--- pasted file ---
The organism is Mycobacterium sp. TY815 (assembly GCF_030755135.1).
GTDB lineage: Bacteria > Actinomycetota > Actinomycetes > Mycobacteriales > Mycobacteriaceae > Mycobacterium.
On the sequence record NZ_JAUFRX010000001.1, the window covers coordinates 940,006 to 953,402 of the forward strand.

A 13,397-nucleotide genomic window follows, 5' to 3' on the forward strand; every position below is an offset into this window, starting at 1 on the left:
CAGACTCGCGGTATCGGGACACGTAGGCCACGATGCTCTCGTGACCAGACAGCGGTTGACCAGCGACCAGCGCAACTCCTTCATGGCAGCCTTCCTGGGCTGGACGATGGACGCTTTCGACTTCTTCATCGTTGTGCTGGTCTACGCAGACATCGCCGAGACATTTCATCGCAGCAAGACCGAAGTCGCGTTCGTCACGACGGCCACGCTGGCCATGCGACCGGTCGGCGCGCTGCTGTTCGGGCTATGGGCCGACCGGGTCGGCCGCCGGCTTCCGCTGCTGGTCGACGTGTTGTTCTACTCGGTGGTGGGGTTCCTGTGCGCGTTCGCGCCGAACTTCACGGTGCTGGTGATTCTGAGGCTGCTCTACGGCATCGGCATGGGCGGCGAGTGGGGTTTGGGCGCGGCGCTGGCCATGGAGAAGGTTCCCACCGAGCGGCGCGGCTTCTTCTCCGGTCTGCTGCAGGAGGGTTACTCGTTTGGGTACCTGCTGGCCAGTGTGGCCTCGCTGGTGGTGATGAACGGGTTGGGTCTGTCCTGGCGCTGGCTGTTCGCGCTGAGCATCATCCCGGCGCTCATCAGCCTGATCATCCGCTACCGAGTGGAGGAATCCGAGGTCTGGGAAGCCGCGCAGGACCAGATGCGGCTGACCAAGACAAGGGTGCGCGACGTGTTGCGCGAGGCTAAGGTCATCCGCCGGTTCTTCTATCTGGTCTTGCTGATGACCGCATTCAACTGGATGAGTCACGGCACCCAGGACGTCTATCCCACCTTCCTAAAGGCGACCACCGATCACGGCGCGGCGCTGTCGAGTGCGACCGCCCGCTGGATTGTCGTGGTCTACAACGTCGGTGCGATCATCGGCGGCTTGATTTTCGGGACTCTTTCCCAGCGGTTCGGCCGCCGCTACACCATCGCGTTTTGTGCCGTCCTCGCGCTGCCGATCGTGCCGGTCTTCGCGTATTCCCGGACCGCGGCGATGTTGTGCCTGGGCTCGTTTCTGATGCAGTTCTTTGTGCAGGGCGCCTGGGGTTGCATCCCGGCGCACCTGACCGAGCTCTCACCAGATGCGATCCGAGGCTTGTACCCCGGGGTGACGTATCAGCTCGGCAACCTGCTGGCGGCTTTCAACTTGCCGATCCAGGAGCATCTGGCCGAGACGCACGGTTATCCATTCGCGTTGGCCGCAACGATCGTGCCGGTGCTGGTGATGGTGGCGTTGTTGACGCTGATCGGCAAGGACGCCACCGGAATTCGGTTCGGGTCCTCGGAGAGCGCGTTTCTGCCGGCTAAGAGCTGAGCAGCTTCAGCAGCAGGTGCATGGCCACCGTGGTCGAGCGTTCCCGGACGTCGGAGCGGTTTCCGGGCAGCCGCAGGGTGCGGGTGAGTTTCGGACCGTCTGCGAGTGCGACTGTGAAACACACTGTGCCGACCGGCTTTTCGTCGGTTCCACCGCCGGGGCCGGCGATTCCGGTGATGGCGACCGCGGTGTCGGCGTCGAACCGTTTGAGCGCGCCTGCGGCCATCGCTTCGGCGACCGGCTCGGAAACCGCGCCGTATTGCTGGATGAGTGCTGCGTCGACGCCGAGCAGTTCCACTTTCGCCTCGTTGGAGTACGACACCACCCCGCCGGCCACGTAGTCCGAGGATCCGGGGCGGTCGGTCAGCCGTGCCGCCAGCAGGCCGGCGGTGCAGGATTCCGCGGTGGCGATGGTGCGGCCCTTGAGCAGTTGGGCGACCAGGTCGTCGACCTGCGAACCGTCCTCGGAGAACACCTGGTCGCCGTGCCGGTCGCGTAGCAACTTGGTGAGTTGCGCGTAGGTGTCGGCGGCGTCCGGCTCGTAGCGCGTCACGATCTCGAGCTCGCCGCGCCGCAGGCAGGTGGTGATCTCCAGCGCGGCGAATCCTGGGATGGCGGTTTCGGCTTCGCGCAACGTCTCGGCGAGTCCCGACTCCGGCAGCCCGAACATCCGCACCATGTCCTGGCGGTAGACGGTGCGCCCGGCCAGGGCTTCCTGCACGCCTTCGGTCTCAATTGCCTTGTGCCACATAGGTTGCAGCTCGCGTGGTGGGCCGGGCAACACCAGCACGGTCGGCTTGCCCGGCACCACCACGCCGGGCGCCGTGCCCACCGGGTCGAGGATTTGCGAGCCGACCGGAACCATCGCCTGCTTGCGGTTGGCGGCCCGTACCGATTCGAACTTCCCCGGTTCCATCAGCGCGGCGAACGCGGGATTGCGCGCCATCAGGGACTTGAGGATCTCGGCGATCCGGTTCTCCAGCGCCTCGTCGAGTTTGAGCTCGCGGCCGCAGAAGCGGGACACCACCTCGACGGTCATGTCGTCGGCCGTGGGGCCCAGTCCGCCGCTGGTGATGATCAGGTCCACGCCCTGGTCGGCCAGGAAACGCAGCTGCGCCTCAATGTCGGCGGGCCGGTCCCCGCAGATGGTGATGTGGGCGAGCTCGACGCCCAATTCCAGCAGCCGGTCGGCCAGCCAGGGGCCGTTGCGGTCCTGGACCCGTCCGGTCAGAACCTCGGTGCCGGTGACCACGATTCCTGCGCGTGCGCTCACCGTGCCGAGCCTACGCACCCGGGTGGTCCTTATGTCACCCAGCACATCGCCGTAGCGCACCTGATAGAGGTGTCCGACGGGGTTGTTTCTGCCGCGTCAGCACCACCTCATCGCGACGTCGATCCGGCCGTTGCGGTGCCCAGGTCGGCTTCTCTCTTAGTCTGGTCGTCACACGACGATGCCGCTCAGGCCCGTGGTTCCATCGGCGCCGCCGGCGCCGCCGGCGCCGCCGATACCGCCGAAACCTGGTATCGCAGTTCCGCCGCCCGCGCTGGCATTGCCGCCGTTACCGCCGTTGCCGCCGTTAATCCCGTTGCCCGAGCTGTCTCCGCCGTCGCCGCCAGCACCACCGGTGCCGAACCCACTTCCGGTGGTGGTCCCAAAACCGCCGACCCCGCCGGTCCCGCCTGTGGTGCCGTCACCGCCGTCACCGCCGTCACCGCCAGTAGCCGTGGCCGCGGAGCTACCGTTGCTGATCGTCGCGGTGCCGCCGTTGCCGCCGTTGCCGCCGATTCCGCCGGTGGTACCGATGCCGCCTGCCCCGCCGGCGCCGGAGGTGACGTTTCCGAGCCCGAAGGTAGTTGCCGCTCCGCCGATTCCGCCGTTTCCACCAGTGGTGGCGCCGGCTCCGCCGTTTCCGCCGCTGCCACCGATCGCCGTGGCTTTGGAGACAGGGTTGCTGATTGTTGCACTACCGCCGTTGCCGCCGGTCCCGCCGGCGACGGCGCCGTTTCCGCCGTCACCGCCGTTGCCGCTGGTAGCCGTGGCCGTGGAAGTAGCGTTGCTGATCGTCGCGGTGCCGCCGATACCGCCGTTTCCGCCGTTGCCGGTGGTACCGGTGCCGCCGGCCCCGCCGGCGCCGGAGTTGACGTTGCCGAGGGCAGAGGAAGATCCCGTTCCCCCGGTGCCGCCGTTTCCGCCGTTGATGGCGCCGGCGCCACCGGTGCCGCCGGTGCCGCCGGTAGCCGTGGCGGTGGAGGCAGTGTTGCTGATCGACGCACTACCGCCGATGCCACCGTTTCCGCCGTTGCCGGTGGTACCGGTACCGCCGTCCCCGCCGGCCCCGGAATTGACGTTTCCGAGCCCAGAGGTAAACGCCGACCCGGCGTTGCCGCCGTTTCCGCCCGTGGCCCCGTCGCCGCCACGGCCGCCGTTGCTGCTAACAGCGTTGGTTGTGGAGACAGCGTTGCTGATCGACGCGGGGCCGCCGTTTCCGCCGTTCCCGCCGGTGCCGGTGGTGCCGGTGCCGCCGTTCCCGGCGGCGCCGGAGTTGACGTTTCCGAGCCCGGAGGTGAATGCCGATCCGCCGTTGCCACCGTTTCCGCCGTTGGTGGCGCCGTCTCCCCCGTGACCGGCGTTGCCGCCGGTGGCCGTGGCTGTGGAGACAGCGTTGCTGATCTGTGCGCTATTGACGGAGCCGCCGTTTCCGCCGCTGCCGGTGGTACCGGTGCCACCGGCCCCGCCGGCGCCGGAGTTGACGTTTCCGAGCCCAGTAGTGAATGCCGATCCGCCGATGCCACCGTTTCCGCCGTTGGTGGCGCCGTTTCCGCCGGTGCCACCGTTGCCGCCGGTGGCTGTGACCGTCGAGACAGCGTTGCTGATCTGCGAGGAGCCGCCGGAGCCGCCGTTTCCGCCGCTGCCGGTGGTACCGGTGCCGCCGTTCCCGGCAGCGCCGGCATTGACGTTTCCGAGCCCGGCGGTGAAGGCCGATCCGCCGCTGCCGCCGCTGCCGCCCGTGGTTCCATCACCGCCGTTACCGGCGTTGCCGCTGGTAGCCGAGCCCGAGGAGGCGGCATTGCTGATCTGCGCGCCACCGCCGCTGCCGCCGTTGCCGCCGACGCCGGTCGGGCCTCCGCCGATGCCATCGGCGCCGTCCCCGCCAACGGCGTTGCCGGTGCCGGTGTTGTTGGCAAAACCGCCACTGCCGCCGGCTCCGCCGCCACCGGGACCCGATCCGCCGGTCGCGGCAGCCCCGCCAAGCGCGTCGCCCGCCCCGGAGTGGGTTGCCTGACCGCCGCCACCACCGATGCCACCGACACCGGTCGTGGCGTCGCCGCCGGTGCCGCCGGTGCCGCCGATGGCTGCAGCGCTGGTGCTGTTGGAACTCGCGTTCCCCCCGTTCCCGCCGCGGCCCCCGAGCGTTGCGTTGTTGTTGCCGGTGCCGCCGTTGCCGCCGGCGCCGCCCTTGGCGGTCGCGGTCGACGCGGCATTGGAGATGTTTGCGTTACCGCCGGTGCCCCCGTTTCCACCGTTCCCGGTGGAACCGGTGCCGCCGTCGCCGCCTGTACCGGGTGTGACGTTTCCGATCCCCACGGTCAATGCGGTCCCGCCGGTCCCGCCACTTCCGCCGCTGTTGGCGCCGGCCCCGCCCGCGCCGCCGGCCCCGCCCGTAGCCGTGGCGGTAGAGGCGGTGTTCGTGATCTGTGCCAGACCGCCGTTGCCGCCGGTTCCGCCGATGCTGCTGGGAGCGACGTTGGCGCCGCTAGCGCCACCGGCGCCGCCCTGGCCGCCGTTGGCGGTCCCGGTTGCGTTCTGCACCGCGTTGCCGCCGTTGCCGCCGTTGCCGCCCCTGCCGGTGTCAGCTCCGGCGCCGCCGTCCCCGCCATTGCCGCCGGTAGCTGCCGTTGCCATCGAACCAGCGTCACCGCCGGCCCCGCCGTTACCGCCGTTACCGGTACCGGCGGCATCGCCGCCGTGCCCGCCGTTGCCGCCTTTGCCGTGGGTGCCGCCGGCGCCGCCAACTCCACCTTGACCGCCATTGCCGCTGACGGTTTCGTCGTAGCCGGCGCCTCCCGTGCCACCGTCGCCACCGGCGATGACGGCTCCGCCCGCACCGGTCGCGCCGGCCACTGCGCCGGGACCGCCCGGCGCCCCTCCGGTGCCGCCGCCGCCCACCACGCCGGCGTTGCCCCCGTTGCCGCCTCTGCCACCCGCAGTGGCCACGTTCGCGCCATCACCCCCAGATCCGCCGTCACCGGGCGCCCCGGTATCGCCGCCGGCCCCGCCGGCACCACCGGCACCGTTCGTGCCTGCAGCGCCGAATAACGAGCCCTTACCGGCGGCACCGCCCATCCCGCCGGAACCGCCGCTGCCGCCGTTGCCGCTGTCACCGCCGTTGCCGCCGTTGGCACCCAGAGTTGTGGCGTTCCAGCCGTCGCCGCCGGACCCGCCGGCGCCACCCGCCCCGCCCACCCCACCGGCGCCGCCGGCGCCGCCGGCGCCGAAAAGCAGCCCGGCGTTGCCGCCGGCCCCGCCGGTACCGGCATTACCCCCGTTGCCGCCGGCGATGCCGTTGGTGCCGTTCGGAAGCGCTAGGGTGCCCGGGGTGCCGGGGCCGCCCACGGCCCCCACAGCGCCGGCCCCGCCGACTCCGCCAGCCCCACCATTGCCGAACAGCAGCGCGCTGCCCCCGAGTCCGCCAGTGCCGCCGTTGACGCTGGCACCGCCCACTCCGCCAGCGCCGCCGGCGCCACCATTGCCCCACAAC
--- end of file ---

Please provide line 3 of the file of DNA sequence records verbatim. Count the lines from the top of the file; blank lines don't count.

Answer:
On the sequence record NZ_JAUFRX010000001.1, the window covers coordinates 940,006 to 953,402 of the forward strand.